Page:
Over time this can and will literally prevent exit. Yeah, then the door is literally frozen shut. A HUGE safety issue.


FYI, we use a Eva-Dry Dehumidifier in IDACAMPER2.0

https://www.amazon.com/Eva-Dry-EDV-500-E-500-Eva-dry-Dehumidifiers/dp/B000H0XFD2

Combined with an extremely well insulated wood framed camper, humidity issues are a thing of the past.

Rarely do we even have moisture collect on interior glass, even in sub zero (F) degree temps.

Although, I use dual pane insulated windows as well :sombrero:
 

TenaciousTJ

Explorer
Pretty discouraging, as I had my mind set on a FWC flatbed camper, and have for a long time. My plans are/were year around use in any climate and weather condition. I have yet to see FWC, on any forum, get involved in any discussion regarding significant condensation issues..despite the fact they are forum members and often contribute to other people's threads.


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Bruce

Observer
Pretty discouraging, as I had my mind set on a FWC flatbed camper, and have for a long time. My plans are/were year around use in any climate and weather condition. I have yet to see FWC, on any forum, get involved in any discussion regarding significant condensation issues..despite the fact they are forum members and often contribute to other people's threads.


Well, FWC campers have issues, but they're still good. They don't have much serious competition and they don't seem to want to innovate; and the price continues to climb. These campers aren't much different (other than styling) than the campers they built decades ago.

There is SOOOO much amazing innovation in the expedition world right now...textiles, fabrics, adhesives etc are getting better everyday. FWC doesn't seem to change, regardless of complaints; sure, the sales guy is on here all time keeping the PR aspect in check, but wheres the improvements? One pieces roof, curved door....then what? Everything else is an add-on, but the campers stays the same.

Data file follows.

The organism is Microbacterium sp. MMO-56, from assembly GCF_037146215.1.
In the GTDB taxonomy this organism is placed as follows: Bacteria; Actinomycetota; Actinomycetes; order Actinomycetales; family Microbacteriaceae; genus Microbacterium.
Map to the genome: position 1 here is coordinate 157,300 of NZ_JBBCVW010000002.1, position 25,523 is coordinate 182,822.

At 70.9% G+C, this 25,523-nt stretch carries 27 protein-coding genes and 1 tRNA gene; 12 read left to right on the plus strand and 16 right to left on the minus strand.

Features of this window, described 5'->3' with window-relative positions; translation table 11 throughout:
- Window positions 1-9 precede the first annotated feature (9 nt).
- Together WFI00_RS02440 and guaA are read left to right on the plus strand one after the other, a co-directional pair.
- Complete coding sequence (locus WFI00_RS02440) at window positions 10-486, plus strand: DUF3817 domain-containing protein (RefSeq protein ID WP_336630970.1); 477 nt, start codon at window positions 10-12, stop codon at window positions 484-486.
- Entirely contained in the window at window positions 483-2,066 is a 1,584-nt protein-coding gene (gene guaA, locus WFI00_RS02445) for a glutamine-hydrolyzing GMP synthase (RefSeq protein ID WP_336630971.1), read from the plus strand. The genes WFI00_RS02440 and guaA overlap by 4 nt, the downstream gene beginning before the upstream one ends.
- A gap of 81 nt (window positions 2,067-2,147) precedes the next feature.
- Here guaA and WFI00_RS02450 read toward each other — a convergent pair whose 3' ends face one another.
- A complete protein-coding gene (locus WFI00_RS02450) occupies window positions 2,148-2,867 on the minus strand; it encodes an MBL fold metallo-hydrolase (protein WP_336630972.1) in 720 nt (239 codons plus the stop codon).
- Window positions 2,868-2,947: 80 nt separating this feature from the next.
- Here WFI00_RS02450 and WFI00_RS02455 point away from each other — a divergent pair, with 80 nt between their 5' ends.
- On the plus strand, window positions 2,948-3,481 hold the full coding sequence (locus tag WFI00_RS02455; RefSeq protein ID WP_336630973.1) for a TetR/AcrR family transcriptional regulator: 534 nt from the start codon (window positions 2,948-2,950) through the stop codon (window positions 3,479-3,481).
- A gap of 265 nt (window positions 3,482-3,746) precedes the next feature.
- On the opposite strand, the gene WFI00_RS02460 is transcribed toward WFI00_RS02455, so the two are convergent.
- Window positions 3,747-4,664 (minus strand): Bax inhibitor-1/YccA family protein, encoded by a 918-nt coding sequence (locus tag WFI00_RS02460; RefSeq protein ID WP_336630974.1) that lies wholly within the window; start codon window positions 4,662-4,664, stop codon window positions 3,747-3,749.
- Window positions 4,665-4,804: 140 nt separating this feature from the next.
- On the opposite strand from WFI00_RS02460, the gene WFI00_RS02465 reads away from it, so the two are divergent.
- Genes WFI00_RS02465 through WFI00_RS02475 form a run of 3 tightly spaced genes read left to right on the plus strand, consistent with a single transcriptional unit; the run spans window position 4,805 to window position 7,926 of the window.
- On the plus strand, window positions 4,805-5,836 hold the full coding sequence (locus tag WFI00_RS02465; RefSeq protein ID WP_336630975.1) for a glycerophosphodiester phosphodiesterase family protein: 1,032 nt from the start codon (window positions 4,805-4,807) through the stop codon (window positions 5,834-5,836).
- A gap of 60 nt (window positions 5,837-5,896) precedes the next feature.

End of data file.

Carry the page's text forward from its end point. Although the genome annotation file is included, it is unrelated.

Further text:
Again, its a very good camper, but I don't see the justification of the rising cost....I have a SWEET toy hauler (Northwoods Desert Fox 21sw) that I got for half the price of a USED Hawk shell....so don't tell me its materials and labor. We can discuss value all day long....sure demand is crazy high, but there is no serious competition. If ATC could get a good marketing person, their world could dramatically change; but they seem happy to have a couple of guys doing the bare minimum, and I can applaud that.
 

sg1

Adventurer
Here is what I would do:
Ask Matt http://overlandex.com for a quote on a composite flatbed pop up camper. It would be a great camper but might be a bit pricey.
Ask ATC whether they can modify their flatbed as follows:
1/2 inch of closed cell foam between the frame and the wall panels and the headliner and on every other uninsulated interior surface.
1 inch additional insulation in the floor of the cabover and an airgap between the floor and the walls of the cabover and the mattress.
Double pane windows like the Seitz windows. Their frames don't have thermal bridges and they are lightweight.
Forced air heater (Propex?) with hot air outlet into the airgap between mattress and cabover.
This could fairly easily be added to their existing design. It is not perfect but would reduce insulation problems significantly. The soft walls would still have condensation but this is unavoidable in a conventional pop up.
Stefan
 

Roger M.

Adventurer
There's nothing wrong with a company sticking with a product that sells faster than they can make them, and choosing not making any significant modifications to that product during its lifetime.

I think the point of this thread is for folks to really understand clearly that what they're getting with FWC (and ATC) is a completely uninsulated camper, with an inherent design element that results in essentially the entire camper being a thermal bridge (in both directions).

The thermal bridging, along with the fabric sides of the pop-up will pretty much ensure that you'll be dealing with condensation (in varying amounts) on a regular basis, and for as long as you own the camper.

I think some folks who own this type of camper simply accept the condensation issue as being the cost of owning an ultra light, low profile, off-road truck camper.